First, the various elements of a next-generation security platform must be implemented in the correct positions within a security architecture to be able to enforce security rules across an organization’s security posture. Second, the platform must be agile and have the ability to very quickly turn unknown threats into known threats, on a global level, and automatically share the new threat data. What’s more, a next-generation security platform should be able to automatically extend new protections within an organization’s security posture based on this new data to stop the spread of an attack.
Legacy security systems, made up of cobbled-together point solutions, have proven themselves inadequate in preventing the rising volume and sophistication of cyberattacks. Too many security tools depend too heavily on manual intervention, which is slow by nature and can’t provide new protections quickly enough to make a meaningful impact on an ongoing targeted attack. Manual detection and remediation does little to reduce risk, as it is mainly done after the fact, with limited visibility and manual correlation of the different attack elements. Not only is this approach expensive in terms of time and money, it makes it very difficult to see the attack as a whole and distracts from the identification of true threats, leaving organizations vulnerable.
Truly reducing cyber risk requires having integrated, automated, and effective controls in place to detect and prevent threats, both known and unknown, at every stage of the attack lifecycle. A next-generation security platform, built from the ground up for prevention, offers full visibility of traffic–throughout the network, cloud and endpoints–enabling organizations across the globe to protect themselves against cyberattacks, based on how or where applications and data reside or are utilized.
Visibility into all traffic, classified by application, user and content, provides the context necessary to enforce dynamic security policy and reduce the attack surface, based on the assessed risk. Leveraging information from other security-related events to prevent all known threats, followed by detection and prevention of new threats based on a correlated and holistic view of the attack, are crucial to successfully preventing a breach. Producing detailed threat intelligence, analysis and protections that are capable of preventing both known and unknown threats and automatically populating this new information across the security posture is a fundamental need. The power of a next-generation security platform comes from the sum of all components, fueled by a global threat intelligence engine that leverages the network effects of thousands of customers, technology partners and researchers sharing threat information.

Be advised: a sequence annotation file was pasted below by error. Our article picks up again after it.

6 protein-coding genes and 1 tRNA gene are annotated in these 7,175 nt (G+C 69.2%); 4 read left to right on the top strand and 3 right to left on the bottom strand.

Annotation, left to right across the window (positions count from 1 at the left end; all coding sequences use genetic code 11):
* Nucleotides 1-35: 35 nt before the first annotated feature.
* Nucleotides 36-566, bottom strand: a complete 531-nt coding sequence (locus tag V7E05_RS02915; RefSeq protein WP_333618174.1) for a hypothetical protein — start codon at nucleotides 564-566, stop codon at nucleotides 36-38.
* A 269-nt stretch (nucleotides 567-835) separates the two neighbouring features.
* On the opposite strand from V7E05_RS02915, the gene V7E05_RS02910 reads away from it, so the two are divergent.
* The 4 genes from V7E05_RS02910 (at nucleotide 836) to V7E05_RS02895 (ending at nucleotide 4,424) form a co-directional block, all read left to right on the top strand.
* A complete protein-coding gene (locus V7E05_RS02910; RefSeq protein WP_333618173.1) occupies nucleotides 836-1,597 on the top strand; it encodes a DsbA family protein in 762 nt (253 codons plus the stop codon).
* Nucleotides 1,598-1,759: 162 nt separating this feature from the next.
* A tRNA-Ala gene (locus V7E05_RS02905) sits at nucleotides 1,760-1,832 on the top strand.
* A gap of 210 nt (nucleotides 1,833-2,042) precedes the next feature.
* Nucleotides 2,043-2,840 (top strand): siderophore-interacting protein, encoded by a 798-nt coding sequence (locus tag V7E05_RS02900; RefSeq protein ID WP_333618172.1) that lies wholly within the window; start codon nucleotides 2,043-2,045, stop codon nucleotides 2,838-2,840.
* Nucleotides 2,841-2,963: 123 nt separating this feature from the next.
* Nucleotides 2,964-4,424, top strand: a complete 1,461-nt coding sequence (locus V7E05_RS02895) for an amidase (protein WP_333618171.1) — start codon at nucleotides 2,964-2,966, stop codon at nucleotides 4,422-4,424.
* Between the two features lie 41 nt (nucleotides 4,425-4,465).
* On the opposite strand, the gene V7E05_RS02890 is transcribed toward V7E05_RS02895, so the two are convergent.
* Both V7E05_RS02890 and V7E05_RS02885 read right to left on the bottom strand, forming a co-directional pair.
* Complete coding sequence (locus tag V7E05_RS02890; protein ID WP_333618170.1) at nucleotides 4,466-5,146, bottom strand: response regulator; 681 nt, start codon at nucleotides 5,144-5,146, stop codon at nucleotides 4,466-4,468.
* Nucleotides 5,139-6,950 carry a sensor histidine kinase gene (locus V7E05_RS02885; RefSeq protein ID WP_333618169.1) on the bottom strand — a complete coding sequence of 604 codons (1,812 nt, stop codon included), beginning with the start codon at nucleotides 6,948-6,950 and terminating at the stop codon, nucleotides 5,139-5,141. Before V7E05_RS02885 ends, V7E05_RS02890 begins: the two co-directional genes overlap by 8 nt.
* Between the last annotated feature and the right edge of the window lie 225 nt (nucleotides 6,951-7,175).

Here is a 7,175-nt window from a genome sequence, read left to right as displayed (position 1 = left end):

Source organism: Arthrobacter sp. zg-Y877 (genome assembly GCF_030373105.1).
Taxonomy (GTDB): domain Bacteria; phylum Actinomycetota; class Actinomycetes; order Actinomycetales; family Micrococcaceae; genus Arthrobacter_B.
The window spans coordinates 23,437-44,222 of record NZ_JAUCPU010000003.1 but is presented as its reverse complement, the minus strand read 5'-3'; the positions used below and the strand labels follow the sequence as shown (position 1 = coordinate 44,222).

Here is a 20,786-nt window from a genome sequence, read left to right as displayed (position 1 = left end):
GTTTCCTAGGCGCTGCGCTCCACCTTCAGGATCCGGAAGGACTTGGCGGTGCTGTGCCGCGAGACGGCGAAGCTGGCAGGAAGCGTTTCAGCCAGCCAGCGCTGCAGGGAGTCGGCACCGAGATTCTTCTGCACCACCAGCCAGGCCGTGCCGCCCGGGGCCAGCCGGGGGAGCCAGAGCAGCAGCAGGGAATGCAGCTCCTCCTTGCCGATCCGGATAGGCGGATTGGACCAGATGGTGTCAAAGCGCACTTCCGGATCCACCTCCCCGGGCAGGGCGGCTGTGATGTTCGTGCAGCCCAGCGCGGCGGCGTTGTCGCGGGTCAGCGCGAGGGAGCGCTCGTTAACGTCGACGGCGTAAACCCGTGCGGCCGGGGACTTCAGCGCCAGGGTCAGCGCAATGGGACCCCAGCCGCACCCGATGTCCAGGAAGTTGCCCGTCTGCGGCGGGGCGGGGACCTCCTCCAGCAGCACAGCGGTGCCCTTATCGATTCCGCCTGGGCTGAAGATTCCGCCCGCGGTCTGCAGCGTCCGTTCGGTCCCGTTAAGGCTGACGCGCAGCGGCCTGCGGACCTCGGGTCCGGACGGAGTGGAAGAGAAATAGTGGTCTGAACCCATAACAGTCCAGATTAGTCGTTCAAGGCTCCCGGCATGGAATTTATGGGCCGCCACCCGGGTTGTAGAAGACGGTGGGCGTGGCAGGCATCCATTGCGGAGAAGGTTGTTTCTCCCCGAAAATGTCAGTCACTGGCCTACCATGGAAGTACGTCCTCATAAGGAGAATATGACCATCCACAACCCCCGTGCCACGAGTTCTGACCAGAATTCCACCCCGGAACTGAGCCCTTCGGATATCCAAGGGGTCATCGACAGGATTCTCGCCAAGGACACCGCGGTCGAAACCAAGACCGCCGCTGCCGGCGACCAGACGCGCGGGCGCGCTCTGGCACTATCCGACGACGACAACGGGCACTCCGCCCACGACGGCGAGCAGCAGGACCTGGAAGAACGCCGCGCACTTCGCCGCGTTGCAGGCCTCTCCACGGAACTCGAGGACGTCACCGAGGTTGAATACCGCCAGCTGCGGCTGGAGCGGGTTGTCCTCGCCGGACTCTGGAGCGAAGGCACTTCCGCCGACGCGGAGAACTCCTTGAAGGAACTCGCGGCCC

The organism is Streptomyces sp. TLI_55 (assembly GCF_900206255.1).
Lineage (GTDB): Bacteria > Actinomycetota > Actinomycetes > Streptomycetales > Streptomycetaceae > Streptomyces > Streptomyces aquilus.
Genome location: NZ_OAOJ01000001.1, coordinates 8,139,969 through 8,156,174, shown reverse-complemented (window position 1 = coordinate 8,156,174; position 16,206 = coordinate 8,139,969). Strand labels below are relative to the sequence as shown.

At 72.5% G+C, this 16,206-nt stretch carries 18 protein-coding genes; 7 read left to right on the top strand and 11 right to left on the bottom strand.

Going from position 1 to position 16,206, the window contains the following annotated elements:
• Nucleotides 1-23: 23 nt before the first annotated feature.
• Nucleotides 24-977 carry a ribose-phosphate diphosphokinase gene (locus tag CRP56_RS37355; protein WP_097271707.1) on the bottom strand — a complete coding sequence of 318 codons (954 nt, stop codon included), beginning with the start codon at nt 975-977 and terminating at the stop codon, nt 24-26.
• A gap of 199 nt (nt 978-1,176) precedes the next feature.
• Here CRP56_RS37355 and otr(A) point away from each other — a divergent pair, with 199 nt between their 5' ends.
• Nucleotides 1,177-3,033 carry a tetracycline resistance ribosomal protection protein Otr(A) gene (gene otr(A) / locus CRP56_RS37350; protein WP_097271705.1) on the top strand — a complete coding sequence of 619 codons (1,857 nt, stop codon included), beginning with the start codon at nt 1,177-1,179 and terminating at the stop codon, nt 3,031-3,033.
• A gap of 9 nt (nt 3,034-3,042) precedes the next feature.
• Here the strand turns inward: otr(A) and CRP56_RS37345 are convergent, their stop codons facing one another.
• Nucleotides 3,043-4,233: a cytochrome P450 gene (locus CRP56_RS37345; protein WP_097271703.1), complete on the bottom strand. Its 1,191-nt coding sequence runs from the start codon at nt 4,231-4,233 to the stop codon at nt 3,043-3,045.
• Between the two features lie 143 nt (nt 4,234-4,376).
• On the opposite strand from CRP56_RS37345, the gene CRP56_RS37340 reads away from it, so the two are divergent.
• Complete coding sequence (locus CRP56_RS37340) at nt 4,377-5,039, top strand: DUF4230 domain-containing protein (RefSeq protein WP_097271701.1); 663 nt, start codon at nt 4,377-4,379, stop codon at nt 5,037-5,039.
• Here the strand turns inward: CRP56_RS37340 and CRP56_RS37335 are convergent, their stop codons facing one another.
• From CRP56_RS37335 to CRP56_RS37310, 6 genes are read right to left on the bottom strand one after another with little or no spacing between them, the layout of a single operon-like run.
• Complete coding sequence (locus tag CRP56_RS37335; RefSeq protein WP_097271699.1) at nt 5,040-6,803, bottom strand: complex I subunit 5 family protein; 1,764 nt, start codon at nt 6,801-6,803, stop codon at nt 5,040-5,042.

A next-generation security platform’s prevention architecture allows organizations to reduce threat exposure by first enabling applications for all users or devices in any location, and then preventing threats within application flows, tying application use to user identities across physical, cloud-based and software-as-a-service (SaaS) environments.
To enable the prevention of successful cyberattacks, a next-generation security platform must offer four key capabilities:
A true security platform will be able to minimize the spread of attacks, leveraging the network effects of a community of comprehensive global threat data.
Security should not be an impediment to the adoption of new mobility, SaaS, public or private cloud technologies that enable productivity. With a natively integrated, prevention-first security platform in place, organizations can securely adopt innovative, productivity-enhancing applications and technologies, all the while maintaining a comprehensive and consistent prevention-oriented organizational security posture.
For additional insight, check out the following resources available on the Palo Alto Networks website: